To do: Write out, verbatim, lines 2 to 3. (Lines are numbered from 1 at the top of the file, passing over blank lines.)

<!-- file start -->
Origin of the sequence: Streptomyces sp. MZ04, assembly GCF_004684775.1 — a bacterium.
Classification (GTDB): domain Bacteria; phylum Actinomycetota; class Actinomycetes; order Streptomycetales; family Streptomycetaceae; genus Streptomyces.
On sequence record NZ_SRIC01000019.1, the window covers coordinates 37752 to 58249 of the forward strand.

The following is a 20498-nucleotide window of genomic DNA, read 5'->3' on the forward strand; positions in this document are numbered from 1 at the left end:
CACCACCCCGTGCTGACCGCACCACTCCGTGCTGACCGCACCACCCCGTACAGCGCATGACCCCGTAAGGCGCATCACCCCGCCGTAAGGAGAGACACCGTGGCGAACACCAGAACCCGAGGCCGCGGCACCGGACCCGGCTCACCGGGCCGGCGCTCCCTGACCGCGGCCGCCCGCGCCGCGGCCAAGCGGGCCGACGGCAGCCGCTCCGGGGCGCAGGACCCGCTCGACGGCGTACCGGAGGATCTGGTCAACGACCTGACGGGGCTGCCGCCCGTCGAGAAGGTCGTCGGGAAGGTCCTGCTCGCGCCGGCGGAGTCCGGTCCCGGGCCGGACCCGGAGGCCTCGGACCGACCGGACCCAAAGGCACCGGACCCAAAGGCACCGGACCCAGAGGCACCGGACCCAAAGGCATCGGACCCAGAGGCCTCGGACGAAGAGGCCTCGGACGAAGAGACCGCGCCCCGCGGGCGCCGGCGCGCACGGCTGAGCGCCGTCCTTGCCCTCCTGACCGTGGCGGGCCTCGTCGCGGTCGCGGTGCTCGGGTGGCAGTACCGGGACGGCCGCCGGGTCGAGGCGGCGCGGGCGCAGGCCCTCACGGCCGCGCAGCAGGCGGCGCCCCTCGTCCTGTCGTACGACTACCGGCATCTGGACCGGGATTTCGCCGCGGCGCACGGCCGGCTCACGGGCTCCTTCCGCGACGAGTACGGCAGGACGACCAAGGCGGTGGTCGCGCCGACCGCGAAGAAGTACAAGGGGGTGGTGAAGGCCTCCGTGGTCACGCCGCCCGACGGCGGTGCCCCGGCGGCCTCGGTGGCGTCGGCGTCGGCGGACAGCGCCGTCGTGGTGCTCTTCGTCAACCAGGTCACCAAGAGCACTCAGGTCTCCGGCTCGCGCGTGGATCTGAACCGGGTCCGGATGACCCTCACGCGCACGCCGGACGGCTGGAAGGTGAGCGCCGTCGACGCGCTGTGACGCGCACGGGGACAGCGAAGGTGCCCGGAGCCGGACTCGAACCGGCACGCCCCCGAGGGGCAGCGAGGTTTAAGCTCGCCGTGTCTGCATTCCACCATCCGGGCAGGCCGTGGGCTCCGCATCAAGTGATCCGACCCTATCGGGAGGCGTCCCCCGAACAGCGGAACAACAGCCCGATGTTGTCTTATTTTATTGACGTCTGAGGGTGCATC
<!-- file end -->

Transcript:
Classification (GTDB): domain Bacteria; phylum Actinomycetota; class Actinomycetes; order Streptomycetales; family Streptomycetaceae; genus Streptomyces.
On sequence record NZ_SRIC01000019.1, the window covers coordinates 37752 to 58249 of the forward strand.